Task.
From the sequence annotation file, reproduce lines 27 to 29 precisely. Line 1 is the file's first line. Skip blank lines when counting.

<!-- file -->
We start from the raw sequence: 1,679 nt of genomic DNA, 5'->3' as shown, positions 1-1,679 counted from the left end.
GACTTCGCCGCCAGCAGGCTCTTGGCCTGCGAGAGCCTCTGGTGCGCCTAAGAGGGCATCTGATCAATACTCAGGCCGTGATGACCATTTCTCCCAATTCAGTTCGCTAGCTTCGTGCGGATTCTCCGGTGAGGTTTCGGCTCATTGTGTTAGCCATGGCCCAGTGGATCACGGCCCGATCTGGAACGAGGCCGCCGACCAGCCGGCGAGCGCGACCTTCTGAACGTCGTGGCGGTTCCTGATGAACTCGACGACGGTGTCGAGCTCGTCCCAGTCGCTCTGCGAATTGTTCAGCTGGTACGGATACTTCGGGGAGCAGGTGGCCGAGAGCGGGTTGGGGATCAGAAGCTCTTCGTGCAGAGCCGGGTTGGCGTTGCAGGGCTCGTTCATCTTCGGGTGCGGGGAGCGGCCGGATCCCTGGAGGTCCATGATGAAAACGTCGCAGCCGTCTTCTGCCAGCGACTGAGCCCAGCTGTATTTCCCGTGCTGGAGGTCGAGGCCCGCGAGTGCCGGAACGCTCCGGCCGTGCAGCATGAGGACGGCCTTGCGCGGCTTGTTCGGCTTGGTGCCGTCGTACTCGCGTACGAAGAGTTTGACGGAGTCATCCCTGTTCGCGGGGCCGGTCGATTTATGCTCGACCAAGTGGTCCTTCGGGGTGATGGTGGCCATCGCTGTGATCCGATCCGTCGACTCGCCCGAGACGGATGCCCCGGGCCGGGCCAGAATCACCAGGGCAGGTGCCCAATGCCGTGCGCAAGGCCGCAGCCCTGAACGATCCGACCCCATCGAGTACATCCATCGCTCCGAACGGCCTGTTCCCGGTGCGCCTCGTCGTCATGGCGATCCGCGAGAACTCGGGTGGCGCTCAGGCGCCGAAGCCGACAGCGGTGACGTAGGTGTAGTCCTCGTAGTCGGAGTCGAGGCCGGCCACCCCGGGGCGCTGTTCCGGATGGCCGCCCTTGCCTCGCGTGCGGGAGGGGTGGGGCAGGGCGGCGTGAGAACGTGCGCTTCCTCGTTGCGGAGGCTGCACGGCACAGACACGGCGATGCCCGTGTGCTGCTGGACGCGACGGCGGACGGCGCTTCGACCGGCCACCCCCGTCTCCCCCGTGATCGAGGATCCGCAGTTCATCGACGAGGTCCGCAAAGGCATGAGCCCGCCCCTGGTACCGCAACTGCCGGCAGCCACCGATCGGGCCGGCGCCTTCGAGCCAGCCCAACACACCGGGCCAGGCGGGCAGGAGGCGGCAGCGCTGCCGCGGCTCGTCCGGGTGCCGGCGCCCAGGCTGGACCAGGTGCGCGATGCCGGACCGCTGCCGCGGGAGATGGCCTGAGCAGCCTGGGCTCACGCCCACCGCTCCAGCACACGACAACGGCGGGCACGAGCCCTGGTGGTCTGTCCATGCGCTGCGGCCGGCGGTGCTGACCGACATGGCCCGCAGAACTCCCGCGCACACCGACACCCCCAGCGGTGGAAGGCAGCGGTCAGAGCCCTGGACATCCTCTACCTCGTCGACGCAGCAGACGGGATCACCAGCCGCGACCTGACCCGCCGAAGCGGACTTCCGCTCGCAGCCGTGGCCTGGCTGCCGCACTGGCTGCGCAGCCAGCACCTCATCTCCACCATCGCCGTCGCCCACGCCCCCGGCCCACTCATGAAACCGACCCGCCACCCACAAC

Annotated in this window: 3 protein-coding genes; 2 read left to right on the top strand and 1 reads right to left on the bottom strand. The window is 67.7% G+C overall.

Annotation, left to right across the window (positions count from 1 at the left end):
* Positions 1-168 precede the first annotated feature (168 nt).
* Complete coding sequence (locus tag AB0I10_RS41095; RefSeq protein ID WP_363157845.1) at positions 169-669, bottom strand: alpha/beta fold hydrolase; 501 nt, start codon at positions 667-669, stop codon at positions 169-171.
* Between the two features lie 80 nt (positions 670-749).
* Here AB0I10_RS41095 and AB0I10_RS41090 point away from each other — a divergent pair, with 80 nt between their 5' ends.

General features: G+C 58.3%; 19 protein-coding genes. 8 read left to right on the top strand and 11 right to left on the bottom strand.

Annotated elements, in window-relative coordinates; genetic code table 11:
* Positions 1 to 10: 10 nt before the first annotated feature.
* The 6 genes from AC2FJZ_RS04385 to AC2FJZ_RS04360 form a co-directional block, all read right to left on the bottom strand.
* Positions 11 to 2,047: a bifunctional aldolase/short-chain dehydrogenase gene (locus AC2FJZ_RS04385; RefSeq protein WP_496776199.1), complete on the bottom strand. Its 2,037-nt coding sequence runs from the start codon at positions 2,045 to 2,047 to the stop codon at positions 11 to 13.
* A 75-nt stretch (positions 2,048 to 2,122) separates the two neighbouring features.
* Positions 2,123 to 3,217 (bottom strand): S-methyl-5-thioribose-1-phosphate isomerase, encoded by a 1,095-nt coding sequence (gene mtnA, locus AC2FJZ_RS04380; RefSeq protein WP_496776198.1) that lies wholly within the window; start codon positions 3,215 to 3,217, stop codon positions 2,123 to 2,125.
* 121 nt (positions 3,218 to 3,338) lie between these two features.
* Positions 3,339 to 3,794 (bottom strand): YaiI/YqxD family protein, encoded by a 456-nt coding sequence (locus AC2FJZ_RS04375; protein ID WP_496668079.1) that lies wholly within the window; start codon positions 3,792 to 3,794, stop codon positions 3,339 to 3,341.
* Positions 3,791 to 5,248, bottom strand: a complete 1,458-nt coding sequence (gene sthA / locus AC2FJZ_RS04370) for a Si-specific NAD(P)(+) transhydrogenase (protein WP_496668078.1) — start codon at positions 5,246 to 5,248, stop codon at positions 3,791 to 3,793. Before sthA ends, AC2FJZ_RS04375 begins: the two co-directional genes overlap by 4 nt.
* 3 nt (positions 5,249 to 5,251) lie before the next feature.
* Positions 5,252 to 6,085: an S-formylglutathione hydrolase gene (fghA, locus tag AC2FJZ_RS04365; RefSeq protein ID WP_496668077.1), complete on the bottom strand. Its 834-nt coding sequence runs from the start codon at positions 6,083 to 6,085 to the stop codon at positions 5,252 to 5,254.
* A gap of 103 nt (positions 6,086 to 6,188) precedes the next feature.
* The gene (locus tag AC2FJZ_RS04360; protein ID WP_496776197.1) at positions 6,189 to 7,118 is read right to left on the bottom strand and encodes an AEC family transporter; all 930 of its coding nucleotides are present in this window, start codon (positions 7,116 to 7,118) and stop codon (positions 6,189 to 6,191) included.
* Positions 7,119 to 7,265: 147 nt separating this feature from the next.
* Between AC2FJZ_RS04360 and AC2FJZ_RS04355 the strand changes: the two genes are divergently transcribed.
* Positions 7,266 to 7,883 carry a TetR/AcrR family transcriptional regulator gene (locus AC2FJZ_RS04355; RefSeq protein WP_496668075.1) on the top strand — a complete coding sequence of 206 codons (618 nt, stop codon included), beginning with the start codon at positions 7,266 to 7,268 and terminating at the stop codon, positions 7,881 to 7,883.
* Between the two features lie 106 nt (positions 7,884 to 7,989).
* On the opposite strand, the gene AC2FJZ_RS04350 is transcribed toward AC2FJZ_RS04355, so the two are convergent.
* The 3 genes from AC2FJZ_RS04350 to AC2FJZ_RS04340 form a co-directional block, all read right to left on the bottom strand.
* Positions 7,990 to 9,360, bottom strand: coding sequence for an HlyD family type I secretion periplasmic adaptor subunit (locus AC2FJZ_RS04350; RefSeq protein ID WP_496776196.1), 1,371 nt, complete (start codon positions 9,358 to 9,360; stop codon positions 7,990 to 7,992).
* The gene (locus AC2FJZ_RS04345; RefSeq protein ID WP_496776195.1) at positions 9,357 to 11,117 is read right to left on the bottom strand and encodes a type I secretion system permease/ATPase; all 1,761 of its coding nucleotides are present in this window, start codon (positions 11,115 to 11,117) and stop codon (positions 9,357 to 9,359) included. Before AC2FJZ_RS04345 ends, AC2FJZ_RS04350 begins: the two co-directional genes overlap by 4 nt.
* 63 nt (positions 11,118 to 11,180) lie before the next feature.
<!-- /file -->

* On the opposite strand, the gene AC2FJZ_RS04350 is transcribed toward AC2FJZ_RS04355, so the two are convergent.
* The 3 genes from AC2FJZ_RS04350 to AC2FJZ_RS04340 form a co-directional block, all read right to left on the bottom strand.
* Positions 7,990 to 9,360, bottom strand: coding sequence for an HlyD family type I secretion periplasmic adaptor subunit (locus AC2FJZ_RS04350; RefSeq protein ID WP_496776196.1), 1,371 nt, complete (start codon positions 9,358 to 9,360; stop codon positions 7,990 to 7,992).